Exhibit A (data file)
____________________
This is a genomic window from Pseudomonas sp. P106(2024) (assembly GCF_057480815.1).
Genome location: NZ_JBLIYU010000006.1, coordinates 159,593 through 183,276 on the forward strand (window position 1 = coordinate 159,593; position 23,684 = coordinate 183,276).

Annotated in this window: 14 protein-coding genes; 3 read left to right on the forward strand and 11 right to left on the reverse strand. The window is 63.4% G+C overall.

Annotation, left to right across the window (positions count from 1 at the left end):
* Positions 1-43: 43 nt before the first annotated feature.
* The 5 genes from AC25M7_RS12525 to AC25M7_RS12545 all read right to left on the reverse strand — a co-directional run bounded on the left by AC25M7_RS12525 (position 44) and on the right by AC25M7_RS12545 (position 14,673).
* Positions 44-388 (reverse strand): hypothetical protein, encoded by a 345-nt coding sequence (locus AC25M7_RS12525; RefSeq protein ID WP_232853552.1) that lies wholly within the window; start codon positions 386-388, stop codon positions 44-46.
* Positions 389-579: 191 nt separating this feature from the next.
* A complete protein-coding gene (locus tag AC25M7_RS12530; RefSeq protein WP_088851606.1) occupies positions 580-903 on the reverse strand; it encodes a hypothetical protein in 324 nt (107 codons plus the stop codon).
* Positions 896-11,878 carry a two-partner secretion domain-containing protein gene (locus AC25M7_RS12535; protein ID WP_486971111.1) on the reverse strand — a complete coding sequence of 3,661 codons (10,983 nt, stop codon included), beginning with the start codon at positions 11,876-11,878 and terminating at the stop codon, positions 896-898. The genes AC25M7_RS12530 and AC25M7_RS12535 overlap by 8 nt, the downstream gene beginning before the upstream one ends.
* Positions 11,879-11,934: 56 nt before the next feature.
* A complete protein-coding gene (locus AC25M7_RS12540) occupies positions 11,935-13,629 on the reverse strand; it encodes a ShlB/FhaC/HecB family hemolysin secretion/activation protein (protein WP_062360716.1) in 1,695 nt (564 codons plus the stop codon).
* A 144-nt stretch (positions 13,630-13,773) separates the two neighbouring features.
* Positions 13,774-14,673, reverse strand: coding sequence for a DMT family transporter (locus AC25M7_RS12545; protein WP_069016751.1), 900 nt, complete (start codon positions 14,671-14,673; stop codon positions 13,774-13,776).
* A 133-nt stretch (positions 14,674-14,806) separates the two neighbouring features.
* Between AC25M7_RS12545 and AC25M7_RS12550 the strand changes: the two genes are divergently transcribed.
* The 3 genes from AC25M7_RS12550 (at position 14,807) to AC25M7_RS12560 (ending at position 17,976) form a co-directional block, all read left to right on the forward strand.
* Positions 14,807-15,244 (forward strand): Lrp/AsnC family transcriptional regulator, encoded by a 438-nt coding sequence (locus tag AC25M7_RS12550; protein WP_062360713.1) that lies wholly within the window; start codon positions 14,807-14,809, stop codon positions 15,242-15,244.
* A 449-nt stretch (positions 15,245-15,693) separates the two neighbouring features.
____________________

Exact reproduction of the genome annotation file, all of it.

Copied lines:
This is a genomic window from Pseudomonas sp. P106(2024) (assembly GCF_057480815.1).
Genome location: NZ_JBLIYU010000006.1, coordinates 159,593 through 183,276 on the forward strand (window position 1 = coordinate 159,593; position 23,684 = coordinate 183,276).

Annotated in this window: 14 protein-coding genes; 3 read left to right on the forward strand and 11 right to left on the reverse strand. The window is 63.4% G+C overall.

Annotation, left to right across the window (positions count from 1 at the left end):
* Positions 1-43: 43 nt before the first annotated feature.
* The 5 genes from AC25M7_RS12525 to AC25M7_RS12545 all read right to left on the reverse strand — a co-directional run bounded on the left by AC25M7_RS12525 (position 44) and on the right by AC25M7_RS12545 (position 14,673).
* Positions 44-388 (reverse strand): hypothetical protein, encoded by a 345-nt coding sequence (locus AC25M7_RS12525; RefSeq protein ID WP_232853552.1) that lies wholly within the window; start codon positions 386-388, stop codon positions 44-46.
* Positions 389-579: 191 nt separating this feature from the next.
* A complete protein-coding gene (locus tag AC25M7_RS12530; RefSeq protein WP_088851606.1) occupies positions 580-903 on the reverse strand; it encodes a hypothetical protein in 324 nt (107 codons plus the stop codon).
* Positions 896-11,878 carry a two-partner secretion domain-containing protein gene (locus AC25M7_RS12535; protein ID WP_486971111.1) on the reverse strand — a complete coding sequence of 3,661 codons (10,983 nt, stop codon included), beginning with the start codon at positions 11,876-11,878 and terminating at the stop codon, positions 896-898. The genes AC25M7_RS12530 and AC25M7_RS12535 overlap by 8 nt, the downstream gene beginning before the upstream one ends.
* Positions 11,879-11,934: 56 nt before the next feature.
* A complete protein-coding gene (locus AC25M7_RS12540) occupies positions 11,935-13,629 on the reverse strand; it encodes a ShlB/FhaC/HecB family hemolysin secretion/activation protein (protein WP_062360716.1) in 1,695 nt (564 codons plus the stop codon).
* A 144-nt stretch (positions 13,630-13,773) separates the two neighbouring features.
* Positions 13,774-14,673, reverse strand: coding sequence for a DMT family transporter (locus AC25M7_RS12545; protein WP_069016751.1), 900 nt, complete (start codon positions 14,671-14,673; stop codon positions 13,774-13,776).
* A 133-nt stretch (positions 14,674-14,806) separates the two neighbouring features.
* Between AC25M7_RS12545 and AC25M7_RS12550 the strand changes: the two genes are divergently transcribed.
* The 3 genes from AC25M7_RS12550 (at position 14,807) to AC25M7_RS12560 (ending at position 17,976) form a co-directional block, all read left to right on the forward strand.
* Positions 14,807-15,244 (forward strand): Lrp/AsnC family transcriptional regulator, encoded by a 438-nt coding sequence (locus tag AC25M7_RS12550; protein WP_062360713.1) that lies wholly within the window; start codon positions 14,807-14,809, stop codon positions 15,242-15,244.
* A 449-nt stretch (positions 15,245-15,693) separates the two neighbouring features.